His road was long. Full of curves. With ups and downs. But whatever part of his career Frank Sinatra took, he had a stylish vehicle with him. Like this Ford Thunderbird. That was in 1955, when he had himself photographed with this gem by his friend, the Hollywood photographer Frank Worth. His right foot placed confidently on the bumper, his hands in his pockets, his hat casually tilted on his head, his gaze directed into the distance. In the next photo, he is leaning on the half-open driver’s door, fixing the camera. The hat, of course, is still perfectly tilted. His look says something like, “Jeez, kid, it’s good with photography now, let’s take off”. And Ol’ Blue Eyes is already sitting in the car, casting another glance back at the photographer, smiling – and we can hear it, the V8 bubbling impatiently away, finally releasing the 198 horses slumbering in this thunderbird onto the road.
And then it probably took off, off through the streets of Los Angeles. The story had begun with the Thunderbird after a first valley at the end of the 1940s – and the comeback thanks to the role of Private Angelo Maggio in “Damned for Eternity”. Sinatra won the Oscar for Best Supporting Actor – despite all the rumours that the Mafia had helped with the casting. Nevertheless, Capitol Records in Los Angeles signed Sinatra and bought him the 1955 Ford Thunderbird with which Frank Worth photographed him.
Sinatra thanked them for their trust with, among other things, the album “Songs for Swingin’ Lovers”, which is still considered one of the most important recordings of the “Great American Songbook”. He was just as successful on the cinema screen as on the concert stages of Las Vegas. In the gambling metropolis, he was soon no longer alone, but became the “Pack Master” of the Rat Pack, the legendary artist collective consisting of Sinatra, Sammy Davis Jr, Dean Martin, Joey Bishop, Peter Lawford and Shirley MacLaine, who stirred up the Sands Hotel with their legendary stage shows between 1959 and 1966.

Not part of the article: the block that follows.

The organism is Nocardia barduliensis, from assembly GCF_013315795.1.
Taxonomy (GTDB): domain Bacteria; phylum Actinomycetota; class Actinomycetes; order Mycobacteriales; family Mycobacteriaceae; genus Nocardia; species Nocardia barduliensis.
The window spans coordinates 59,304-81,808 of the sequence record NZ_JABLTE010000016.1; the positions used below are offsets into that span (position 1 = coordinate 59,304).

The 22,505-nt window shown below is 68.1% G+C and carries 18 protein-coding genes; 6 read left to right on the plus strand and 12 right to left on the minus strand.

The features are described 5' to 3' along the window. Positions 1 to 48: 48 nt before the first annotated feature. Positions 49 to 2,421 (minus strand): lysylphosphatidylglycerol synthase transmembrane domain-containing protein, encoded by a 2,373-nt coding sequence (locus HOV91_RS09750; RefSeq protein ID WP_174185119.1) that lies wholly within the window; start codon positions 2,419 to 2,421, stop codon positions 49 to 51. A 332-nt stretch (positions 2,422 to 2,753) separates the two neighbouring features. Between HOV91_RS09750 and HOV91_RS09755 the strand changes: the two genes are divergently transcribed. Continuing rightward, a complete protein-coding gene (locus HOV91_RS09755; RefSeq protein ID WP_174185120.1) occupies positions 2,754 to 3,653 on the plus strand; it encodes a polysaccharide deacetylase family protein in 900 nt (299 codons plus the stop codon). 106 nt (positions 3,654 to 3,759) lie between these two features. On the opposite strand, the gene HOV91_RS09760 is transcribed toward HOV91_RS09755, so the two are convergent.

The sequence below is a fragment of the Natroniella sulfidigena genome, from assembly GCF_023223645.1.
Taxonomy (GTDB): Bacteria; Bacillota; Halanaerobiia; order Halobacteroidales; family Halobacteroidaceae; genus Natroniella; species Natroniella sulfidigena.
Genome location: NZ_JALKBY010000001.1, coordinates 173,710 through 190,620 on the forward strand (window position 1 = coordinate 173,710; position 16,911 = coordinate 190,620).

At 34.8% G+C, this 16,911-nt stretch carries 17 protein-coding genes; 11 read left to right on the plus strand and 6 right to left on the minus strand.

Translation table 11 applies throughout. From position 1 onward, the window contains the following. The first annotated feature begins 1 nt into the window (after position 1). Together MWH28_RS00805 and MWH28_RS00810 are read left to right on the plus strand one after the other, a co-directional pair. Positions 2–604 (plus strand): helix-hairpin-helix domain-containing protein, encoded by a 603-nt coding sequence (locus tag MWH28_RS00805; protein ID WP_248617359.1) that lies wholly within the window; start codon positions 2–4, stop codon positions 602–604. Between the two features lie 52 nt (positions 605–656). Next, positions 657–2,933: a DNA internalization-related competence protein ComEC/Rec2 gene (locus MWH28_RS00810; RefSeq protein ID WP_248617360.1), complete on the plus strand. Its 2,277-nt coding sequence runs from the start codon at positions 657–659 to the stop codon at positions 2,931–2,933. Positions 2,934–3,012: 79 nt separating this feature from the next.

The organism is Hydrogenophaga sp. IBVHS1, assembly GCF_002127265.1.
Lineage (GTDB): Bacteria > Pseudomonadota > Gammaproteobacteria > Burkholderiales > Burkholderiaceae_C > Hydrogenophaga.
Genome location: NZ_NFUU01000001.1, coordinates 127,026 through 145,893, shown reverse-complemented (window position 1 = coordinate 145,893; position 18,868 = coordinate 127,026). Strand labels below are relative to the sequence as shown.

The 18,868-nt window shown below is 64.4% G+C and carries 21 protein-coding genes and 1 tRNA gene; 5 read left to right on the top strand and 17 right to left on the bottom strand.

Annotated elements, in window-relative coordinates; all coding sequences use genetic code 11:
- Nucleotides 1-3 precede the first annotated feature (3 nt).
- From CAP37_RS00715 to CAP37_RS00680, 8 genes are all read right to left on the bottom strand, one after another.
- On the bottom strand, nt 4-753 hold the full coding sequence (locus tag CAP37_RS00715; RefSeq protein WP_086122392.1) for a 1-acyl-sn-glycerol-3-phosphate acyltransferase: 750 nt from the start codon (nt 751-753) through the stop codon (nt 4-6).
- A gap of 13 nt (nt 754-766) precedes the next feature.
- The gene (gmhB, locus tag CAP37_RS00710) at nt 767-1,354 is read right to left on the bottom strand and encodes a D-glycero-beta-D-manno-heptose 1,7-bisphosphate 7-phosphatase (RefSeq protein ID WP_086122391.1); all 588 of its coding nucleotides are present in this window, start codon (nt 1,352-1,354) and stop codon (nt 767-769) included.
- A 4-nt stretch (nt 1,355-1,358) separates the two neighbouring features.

The Rat Pack’s trademark was not only their comedy and excesses, but also their attitude and elegant clothes, tailored in Los Angeles by Sy Devore, with which they defined the term coolness in a way that is still valid today. No less legendary were the visits to “La Dolce Vita”, the restaurant of his acting colleague George Raft. Then in 1971 came his (first) farewell to show business, from which he would retire again just two years later. The Voice continued to be a guest on the stages of the world, followed by world hits such as “New York, New York” in 1979 about the cosmopolitan city that never sleeps and in which he would like to wake up – although he had already been living in California since 1948, first in Palm Springs, later in the villa that is now for sale.
On 14 May 1998, Ol’Blue Eyes succumbed to a heart attack. In his honour, the lights in Las Vegas were switched off for three minutes. But The Voice lives on. In his songs. In pop music. In his incomparable style. And, who knows, maybe this guy in this sky-blue ’56 Thunderbird is the reincarnation of Frankie Boy. We, for one, wouldn’t mind that.